The idea behind Krylov methods.

*(English)*Zbl 0982.65034Introduction: We explain why Krylov methods make sense, and why it is natural to represent a solution to a linear system as a member of a Krylov space. In particular, we show that the solution to a nonsingular linear system \(Ax= b\) lies in a Krylov space whose dimension is the degree of the minimal polynomial of \(A\). Therefore, if the minimal polynomial of \(A\) has low degree then the space in which a Krylov method searches for the solution can be small. In this case a Krylov method has the opportunity to converge fast.

When the matrix is singular, however, Krylov methods can fail. Even if the linear system does have a solution, it may not lie in a Krylov space. In this case we describe a class of right-hand sides for which a solution lies in a Krylov space. As it happens, there is only a single solution that lies in a Krylov space, and it can be obtained from the Drazin inverse.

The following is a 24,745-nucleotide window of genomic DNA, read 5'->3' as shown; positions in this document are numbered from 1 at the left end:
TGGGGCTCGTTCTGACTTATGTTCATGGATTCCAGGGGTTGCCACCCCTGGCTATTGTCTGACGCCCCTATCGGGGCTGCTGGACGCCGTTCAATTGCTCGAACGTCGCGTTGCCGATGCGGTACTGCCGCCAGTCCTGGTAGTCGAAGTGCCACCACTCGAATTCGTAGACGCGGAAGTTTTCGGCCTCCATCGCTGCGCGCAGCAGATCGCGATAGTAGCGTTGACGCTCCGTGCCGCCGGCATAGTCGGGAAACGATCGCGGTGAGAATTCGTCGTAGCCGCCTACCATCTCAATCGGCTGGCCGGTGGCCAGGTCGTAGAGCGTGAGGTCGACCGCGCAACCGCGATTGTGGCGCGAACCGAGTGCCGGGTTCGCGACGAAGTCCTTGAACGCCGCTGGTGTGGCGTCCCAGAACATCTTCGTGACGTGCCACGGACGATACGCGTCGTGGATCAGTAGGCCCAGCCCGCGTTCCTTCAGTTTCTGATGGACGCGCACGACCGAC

Our discussion demonstrates that eigenvalues play a central role when it comes to ensuring existence and uniqueness of Krylov solutions; they are not merely an artifact of convergence analyses.

When the matrix is singular, however, Krylov methods can fail. Even if the linear system does have a solution, it may not lie in a Krylov space. In this case we describe a class of right-hand sides for which a solution lies in a Krylov space. As it happens, there is only a single solution that lies in a Krylov space, and it can be obtained from the Drazin inverse.

Our discussion demonstrates that eigenvalues play a central role when it comes to ensuring existence and uniqueness of Krylov solutions; they are not merely an artifact of convergence analyses.

##### MSC:

65F10 | Iterative numerical methods for linear systems |

65F20 | Numerical solutions to overdetermined systems, pseudoinverses |